The Nationals have Doug Fister (2-1, 2.61) and Jordan Zimmermann (2-2, 4.15) both set to be free agents after this season, but with Washington (13-14) expected to contend this year, the likelihood of both being on the move would be slim. There is a chance however that one could be traded, with only four starters being needed for the playoffs. While former starter Tanner Roark is transitioning from long-man to late inning reliever (he tallied the save on Monday) he could also be moved back into the rotation if the need arose. They also have A.J. Cole as an option for the rotation, although he struggled in his first big league start last week. Is there a chance to land Fister or Zimmermann? Maybe.
One player that will be available, possibly as early as June, is southpaw Scott Kazmir of Oakland. With Kazmir’s contract being up at the end of the year (see: any former Athletic, ever) he will be on the move. Add in that one of the strengths the A’s have is rotational depth, and that means they can shop at an earlier date. Jarrod Parker is set to return from Tommy John surgery in the next month or so, which could lead to Billy Beane pulling the trigger around that time. The A’s could use some bullpen help, like now, but that could cause Luhnow to pause. If Beane would settle for some minor league talent, this deal looks promising.
If Kazmir doesn’t become available shortly, the A’s also have Barry Zito (yes, I know) as an option in the minor leagues. The team has said that they would let him go if he received a big league opportunity elsewhere. He’s a low risk, decent reward player that wouldn’t cost much. That being said, he likely wouldn’t be much of an upgrade over the current options. What he would bring to the team is years of major league experience, including playoff experience, which could prove to be invaluable to the Houston Astros down the road. While he showed glimpses of dominance in spring training, he is currently 0-2 with a 5.96 ERA with the Nashville Sounds.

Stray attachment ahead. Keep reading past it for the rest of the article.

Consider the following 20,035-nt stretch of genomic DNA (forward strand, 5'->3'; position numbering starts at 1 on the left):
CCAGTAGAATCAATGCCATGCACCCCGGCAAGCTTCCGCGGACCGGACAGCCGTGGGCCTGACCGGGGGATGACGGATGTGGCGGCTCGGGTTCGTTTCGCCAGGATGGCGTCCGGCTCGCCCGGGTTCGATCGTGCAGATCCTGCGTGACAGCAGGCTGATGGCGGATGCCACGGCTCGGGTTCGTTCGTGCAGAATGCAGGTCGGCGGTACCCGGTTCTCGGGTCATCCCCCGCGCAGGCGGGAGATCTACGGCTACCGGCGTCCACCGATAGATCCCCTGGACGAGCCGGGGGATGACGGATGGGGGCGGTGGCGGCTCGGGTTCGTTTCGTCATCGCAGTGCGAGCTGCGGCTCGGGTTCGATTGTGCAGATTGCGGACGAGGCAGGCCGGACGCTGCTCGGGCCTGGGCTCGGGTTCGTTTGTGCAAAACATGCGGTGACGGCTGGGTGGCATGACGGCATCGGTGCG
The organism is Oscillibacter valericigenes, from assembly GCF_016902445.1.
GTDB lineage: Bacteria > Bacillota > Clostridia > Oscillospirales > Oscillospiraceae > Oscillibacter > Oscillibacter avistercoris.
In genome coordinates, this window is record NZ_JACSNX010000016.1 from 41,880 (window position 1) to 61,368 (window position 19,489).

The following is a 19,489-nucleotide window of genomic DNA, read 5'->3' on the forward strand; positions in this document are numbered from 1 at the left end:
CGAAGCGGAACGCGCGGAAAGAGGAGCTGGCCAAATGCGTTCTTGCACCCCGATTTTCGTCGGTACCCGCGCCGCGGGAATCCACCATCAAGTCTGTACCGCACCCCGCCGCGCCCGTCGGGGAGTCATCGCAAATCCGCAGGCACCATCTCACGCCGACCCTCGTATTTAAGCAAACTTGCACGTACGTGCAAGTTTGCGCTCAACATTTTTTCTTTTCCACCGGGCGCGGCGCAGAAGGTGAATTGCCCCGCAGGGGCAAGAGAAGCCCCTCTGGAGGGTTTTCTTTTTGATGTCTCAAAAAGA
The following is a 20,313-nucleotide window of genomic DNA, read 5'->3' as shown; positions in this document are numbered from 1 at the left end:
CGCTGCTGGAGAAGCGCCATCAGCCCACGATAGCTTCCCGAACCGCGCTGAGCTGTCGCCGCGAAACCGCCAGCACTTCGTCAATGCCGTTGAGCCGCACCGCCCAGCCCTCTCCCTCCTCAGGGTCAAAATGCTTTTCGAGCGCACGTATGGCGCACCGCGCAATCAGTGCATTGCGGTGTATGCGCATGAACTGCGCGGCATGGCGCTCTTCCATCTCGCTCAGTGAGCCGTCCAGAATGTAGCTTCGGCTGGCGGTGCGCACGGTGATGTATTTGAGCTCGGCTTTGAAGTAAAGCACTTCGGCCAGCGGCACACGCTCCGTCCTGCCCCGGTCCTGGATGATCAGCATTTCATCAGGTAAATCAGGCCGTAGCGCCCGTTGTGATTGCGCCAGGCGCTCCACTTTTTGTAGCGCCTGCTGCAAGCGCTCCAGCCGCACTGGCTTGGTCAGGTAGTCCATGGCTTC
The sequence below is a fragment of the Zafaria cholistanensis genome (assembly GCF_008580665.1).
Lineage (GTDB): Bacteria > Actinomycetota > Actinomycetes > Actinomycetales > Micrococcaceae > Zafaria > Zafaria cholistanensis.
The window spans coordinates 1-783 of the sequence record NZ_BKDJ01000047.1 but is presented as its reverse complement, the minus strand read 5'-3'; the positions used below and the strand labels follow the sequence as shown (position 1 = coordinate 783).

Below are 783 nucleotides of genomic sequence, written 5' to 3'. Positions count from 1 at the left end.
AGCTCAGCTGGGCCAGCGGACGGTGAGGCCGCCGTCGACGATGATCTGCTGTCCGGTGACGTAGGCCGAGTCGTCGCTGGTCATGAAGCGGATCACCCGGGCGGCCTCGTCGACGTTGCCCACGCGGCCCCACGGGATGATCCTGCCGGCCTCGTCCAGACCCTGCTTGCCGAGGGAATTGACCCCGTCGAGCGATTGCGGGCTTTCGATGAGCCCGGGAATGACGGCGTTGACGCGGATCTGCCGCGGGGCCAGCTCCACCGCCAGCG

The final option is Tim Lincecum of the San Francisco Giants. In recent years “Big Time Timmy Jim” has struggled, going 32-38 with a 4.76 ERA over the past three seasons, but this year he is off to a hot start, going 2-2 with a 2.40 ERA. He’s walking fewer batters per nine innings, allowing fewer hits and isn’t being plagued by the long ball just yet. Granted, a change of scenery to Minute Maid Park may see the ball fly a bit more than the spacious park that is AT&T. His velocity is still down, but it seems as though Timmy has been learning how to pitch without it this season. If a deal is struck, his asking price would be on the low end of these options.
These are just six options (not including the farm-emptying Hamels), but some of the better options considering where I’m imagining prospective free agent’s teams will be at the deadline. David Price is another name that will be available this winter for example, but it’s hard (ok, impossible) to see the Tigers giving him up in a trade during the season.
Which option do you like the most, and what would you be willing to part with in order to make the deal happen? For a complete list of prospective free agents, MLB Trade Rumors has you covered.